Typical Applications Of Lead Free Vacuum Glazing
Typical applications of lead free vacuum glazing include the production of high quality glass for the automotive, pharmaceutical, and electronics industries, among others. There are also several developments in this field, including the application of Artificial Intelligence (AI) methods to analyse vacuum glazing, and the potential for new applications in the future.
Integrated vacuum glazing technology includes laser-assisted hermetic sealing, scalable pulse thermal processing, and additive manufacturing of low thermal conductivity pillar spacers. These technologies can be used in tandem with existing glass technologies to reduce heating energy consumption, improve thermal performance, and provide more durable glazing over the service life of the product. In terms of energy efficiency, it’s important to note that windows account for a significant portion of the heat lost in a home. For example, a Scout study suggests that the energy associated with window conduction is 3.9 Quads for climate zones 1-3. This figure is not likely to be much higher for other regions.
In fact, according to a Thomsen executive, the new VIG is expected to make its debut in Europe first. Although no actual finished windows are yet produced, the company expects a market launch in early 2012. The main advantage of the new technology is its lower weight. A key component is the array of support pillars. The pillars serve to isolate the vacuum cavity and prevent damage to the glass panes. They are generally 0.2 mm in diameter and 0.1 mm in height, and are made from a high compressive strength material. The pillars may be of a soft material, such as carbon, in order to reduce the stress in the glass plates.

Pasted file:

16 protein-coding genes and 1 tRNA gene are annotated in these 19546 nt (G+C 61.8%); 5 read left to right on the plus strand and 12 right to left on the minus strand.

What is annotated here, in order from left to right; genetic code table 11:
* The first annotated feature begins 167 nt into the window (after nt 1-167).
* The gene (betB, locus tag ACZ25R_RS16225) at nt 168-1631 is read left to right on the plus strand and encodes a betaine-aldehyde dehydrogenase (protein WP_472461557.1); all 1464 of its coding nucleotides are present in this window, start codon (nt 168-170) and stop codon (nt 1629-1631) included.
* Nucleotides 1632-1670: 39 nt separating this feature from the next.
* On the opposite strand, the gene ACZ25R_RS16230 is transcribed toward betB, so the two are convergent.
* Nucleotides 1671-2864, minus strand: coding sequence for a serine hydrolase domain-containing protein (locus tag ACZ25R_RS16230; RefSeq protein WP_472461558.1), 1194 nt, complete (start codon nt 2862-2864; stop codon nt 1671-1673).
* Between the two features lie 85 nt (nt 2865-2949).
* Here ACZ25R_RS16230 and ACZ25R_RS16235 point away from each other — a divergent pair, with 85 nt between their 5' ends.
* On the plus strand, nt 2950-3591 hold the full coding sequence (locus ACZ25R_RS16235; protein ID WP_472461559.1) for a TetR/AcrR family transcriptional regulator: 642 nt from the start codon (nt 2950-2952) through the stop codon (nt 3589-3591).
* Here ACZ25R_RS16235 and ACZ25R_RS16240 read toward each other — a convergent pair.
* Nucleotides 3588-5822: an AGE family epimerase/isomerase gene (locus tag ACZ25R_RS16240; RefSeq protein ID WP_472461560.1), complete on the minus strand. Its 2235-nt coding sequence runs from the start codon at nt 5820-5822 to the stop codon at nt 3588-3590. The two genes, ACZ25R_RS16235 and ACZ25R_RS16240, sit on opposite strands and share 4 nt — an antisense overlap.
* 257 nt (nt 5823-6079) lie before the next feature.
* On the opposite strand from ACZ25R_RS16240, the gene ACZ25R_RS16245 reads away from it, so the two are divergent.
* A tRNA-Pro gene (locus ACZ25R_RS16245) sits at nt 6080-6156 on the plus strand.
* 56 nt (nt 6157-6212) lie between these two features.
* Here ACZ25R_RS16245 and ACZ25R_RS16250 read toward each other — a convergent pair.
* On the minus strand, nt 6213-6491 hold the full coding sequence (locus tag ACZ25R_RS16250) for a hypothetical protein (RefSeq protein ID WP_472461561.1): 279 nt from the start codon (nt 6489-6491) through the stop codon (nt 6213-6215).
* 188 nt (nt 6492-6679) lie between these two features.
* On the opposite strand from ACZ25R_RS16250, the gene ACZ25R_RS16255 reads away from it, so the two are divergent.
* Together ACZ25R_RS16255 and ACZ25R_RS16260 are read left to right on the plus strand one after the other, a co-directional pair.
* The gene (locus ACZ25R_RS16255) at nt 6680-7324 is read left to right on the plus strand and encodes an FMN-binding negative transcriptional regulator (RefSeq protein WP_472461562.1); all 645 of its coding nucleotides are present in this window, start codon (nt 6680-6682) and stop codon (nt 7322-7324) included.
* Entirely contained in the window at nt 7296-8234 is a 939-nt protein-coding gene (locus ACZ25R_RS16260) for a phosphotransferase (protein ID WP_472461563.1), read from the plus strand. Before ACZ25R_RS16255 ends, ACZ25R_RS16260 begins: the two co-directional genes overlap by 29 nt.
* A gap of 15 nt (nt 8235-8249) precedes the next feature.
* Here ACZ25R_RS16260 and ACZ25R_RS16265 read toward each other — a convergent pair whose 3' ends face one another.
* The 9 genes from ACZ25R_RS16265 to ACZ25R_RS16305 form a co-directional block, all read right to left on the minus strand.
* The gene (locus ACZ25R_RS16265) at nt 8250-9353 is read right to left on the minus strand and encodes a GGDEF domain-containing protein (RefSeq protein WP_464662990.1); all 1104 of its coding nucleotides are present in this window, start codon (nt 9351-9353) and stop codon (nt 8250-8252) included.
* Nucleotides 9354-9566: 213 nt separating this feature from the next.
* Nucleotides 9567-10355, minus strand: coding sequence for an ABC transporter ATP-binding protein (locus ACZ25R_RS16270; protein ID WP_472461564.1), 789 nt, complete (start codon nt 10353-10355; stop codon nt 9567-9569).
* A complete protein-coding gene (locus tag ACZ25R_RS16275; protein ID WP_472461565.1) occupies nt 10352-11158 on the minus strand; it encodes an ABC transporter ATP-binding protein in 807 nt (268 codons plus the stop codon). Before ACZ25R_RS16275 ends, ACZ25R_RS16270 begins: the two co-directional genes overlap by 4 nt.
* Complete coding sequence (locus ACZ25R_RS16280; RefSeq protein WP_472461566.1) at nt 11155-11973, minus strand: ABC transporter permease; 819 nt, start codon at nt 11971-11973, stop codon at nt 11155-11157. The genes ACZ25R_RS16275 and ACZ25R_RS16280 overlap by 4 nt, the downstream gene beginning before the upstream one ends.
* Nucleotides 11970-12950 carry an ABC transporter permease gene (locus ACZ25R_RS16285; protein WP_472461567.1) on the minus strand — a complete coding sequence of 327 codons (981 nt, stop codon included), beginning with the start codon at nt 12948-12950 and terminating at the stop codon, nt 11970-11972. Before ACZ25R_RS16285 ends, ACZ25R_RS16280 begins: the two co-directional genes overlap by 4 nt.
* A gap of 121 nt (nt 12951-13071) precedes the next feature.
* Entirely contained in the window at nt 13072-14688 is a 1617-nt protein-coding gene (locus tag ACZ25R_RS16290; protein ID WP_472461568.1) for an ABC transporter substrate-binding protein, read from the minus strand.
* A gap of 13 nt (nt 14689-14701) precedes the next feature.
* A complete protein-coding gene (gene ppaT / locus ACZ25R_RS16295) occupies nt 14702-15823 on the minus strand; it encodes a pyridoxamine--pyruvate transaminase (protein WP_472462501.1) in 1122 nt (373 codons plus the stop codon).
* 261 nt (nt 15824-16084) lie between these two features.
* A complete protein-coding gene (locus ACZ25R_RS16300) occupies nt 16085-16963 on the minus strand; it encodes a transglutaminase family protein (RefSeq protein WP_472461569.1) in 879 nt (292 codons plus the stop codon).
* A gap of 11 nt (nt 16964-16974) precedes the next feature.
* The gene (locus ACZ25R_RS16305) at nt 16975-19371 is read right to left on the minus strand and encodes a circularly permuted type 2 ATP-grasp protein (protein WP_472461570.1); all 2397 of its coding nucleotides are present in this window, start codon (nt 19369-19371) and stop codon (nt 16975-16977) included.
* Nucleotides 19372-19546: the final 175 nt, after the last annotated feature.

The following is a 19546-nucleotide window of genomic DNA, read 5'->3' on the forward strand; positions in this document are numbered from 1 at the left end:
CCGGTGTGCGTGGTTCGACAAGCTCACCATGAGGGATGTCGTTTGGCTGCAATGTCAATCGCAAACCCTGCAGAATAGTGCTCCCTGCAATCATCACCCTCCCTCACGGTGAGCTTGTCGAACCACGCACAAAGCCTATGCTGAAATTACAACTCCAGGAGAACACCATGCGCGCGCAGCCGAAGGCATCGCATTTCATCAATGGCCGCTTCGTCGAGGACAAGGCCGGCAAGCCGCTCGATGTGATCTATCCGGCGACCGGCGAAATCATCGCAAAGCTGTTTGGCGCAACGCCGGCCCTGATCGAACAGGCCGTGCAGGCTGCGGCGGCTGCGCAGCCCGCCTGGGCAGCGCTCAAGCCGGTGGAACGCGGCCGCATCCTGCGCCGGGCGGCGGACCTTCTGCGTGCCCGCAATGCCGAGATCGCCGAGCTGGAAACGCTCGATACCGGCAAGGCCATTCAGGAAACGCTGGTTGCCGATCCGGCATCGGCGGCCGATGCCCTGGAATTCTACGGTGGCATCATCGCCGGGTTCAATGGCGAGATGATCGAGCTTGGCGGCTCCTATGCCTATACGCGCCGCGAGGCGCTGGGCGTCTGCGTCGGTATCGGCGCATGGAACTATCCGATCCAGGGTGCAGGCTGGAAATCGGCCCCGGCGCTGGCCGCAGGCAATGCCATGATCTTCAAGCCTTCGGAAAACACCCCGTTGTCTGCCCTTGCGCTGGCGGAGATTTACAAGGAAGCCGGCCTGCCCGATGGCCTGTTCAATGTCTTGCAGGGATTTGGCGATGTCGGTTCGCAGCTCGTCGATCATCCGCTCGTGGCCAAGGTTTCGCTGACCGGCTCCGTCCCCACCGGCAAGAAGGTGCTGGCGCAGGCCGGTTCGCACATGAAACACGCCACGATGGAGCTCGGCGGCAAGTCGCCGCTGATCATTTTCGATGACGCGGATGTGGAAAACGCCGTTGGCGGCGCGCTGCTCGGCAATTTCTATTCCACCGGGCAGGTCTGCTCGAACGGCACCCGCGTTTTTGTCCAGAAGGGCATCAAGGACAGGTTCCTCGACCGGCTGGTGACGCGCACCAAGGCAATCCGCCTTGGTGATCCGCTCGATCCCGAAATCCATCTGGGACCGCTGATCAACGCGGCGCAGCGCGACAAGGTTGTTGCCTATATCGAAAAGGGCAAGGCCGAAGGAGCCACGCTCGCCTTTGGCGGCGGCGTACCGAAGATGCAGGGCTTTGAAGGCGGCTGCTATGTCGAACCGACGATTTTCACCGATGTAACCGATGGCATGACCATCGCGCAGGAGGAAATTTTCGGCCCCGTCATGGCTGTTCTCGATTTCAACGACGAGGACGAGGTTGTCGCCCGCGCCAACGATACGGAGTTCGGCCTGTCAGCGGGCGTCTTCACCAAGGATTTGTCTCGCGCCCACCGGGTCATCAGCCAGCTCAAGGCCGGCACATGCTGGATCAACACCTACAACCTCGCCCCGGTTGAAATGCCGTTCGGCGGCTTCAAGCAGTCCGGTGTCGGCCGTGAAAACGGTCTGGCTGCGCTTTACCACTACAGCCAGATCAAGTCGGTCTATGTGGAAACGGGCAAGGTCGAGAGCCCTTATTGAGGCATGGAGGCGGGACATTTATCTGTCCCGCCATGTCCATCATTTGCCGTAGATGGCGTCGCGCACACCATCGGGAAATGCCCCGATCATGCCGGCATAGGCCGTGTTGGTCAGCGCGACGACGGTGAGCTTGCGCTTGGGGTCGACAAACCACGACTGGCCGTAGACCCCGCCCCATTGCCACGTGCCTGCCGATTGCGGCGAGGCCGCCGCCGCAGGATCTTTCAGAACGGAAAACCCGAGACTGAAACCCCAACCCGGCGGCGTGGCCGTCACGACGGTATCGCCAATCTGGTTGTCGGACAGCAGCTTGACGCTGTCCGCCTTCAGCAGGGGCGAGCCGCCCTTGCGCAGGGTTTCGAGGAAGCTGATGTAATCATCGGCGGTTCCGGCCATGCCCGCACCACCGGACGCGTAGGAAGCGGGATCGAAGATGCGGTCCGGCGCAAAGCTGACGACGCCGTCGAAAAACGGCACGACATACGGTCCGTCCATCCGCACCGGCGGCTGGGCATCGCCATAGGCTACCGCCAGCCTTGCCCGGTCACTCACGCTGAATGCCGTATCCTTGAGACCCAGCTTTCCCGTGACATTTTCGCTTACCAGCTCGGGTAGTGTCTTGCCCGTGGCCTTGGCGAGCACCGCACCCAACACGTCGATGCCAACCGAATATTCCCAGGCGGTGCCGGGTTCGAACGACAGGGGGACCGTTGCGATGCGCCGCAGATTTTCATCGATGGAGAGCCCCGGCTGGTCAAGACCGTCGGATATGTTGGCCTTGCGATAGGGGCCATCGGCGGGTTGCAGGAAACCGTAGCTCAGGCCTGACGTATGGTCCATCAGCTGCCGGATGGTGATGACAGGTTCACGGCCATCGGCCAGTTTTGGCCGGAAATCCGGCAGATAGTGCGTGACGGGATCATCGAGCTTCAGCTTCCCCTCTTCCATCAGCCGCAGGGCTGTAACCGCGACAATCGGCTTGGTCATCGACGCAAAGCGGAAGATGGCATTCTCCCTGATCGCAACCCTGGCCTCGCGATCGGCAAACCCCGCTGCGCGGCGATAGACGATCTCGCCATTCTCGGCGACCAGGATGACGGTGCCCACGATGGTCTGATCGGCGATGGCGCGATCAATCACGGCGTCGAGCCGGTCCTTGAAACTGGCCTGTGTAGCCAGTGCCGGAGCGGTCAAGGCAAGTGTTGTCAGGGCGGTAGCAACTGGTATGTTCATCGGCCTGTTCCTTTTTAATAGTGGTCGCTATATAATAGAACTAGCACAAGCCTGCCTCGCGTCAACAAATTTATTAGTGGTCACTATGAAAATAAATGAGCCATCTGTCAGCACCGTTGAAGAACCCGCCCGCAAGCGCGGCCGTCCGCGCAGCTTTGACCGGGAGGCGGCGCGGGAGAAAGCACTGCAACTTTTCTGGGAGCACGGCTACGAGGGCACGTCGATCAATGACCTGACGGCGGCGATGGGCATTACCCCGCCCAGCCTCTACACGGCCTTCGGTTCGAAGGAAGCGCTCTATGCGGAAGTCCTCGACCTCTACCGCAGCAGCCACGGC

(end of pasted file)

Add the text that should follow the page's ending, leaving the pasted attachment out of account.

Typical applications of lead free vacuum glazing are a thin, light, and ultra-high performance product for new construction and renovation. It offers acoustic insulation and the same thermal performance of triple glazing. The product is fully recyclable, and can be integrated into existing or new construction. This product features a thin, transparent gap, which is tenths of a millimeter wide, and is evacuated at pressures of 0.1 Pa. Typically, the spacers are filled with desiccant to remove moisture and lower the dew point of the gas. It also reduces noise when external noise is an issue.
The product is manufactured at temperatures below 200 degC. The vacuum is achieved using a fusion edge seal, which involves coating the glass with a suitable B2O3 and/or Sn mixture. It is then fused with a hard Sn alloy. The main parameters that define the U-value are the spacer size, array spacing, the level of vacuum in the gap, and the low emissivity coating.
Fully Tempered Vacuum Glazing
FTVG is an innovative new type of environmental vacuum insulting glazing. It is made up of two fully tempered glass sheets with a low-emissivity coating. Its heat transfer mechanisms include conduction and thermal radiation. It is installed in the same way as traditional insulation glass. FTVG is developed by Panasonic to provide noiseless visibility and high heat insulating performance. It is also very manageable and light weight. It is widely used in glass windows and glass facades. It is easy to install and fit into existing window frames. It has excellent impact resistance and wind pressure resistance. It is more energy efficient and has a better insulation value.
FTVG is composed of two 4- or 5-mm thick fully tempered glass sheets. A supporting ball array, consisting of 60 mm diameter balls, is placed in an equilateral triangle mode. This reduces the number of support spacers. The radius of the ball should be 0.25 mm. The 3D finite element model of the center unit cell of FTVG has been established to determine the thermal transmission. The predicted U-values are 0.26 W/m2 K. They are in good agreement with the mathematical model.
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